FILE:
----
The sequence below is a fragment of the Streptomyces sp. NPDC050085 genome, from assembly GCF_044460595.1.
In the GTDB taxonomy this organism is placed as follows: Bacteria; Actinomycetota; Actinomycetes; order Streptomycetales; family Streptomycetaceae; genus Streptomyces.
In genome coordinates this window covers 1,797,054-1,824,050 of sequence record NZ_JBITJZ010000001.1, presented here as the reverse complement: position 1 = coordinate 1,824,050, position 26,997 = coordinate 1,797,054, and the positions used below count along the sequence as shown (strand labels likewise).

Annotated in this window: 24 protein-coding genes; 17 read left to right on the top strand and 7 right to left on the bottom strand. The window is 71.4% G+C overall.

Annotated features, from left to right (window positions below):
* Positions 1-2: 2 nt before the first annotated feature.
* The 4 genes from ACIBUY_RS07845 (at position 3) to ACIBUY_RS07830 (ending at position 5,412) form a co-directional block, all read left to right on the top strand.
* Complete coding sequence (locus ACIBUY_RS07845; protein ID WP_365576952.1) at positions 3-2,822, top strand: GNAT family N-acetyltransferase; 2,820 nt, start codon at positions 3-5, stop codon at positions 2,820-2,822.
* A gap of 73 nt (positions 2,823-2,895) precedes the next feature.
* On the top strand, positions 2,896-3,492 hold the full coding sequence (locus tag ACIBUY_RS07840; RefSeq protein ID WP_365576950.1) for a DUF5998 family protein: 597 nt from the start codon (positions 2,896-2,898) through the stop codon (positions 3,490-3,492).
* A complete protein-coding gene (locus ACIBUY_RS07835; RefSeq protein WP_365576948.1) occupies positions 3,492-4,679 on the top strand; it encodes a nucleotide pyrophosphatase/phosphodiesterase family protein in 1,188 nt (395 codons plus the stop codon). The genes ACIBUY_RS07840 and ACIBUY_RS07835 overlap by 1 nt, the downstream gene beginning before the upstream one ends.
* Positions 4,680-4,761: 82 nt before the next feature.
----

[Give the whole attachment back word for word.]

The sequence below is a fragment of the Streptomyces sp. NPDC050085 genome, from assembly GCF_044460595.1.
In the GTDB taxonomy this organism is placed as follows: Bacteria; Actinomycetota; Actinomycetes; order Streptomycetales; family Streptomycetaceae; genus Streptomyces.
In genome coordinates this window covers 1,797,054-1,824,050 of sequence record NZ_JBITJZ010000001.1, presented here as the reverse complement: position 1 = coordinate 1,824,050, position 26,997 = coordinate 1,797,054, and the positions used below count along the sequence as shown (strand labels likewise).

Annotated in this window: 24 protein-coding genes; 17 read left to right on the top strand and 7 right to left on the bottom strand. The window is 71.4% G+C overall.

Annotated features, from left to right (window positions below):
* Positions 1-2: 2 nt before the first annotated feature.
* The 4 genes from ACIBUY_RS07845 (at position 3) to ACIBUY_RS07830 (ending at position 5,412) form a co-directional block, all read left to right on the top strand.
* Complete coding sequence (locus ACIBUY_RS07845; protein ID WP_365576952.1) at positions 3-2,822, top strand: GNAT family N-acetyltransferase; 2,820 nt, start codon at positions 3-5, stop codon at positions 2,820-2,822.
* A gap of 73 nt (positions 2,823-2,895) precedes the next feature.
* On the top strand, positions 2,896-3,492 hold the full coding sequence (locus tag ACIBUY_RS07840; RefSeq protein ID WP_365576950.1) for a DUF5998 family protein: 597 nt from the start codon (positions 2,896-2,898) through the stop codon (positions 3,490-3,492).
* A complete protein-coding gene (locus ACIBUY_RS07835; RefSeq protein WP_365576948.1) occupies positions 3,492-4,679 on the top strand; it encodes a nucleotide pyrophosphatase/phosphodiesterase family protein in 1,188 nt (395 codons plus the stop codon). The genes ACIBUY_RS07840 and ACIBUY_RS07835 overlap by 1 nt, the downstream gene beginning before the upstream one ends.
* Positions 4,680-4,761: 82 nt before the next feature.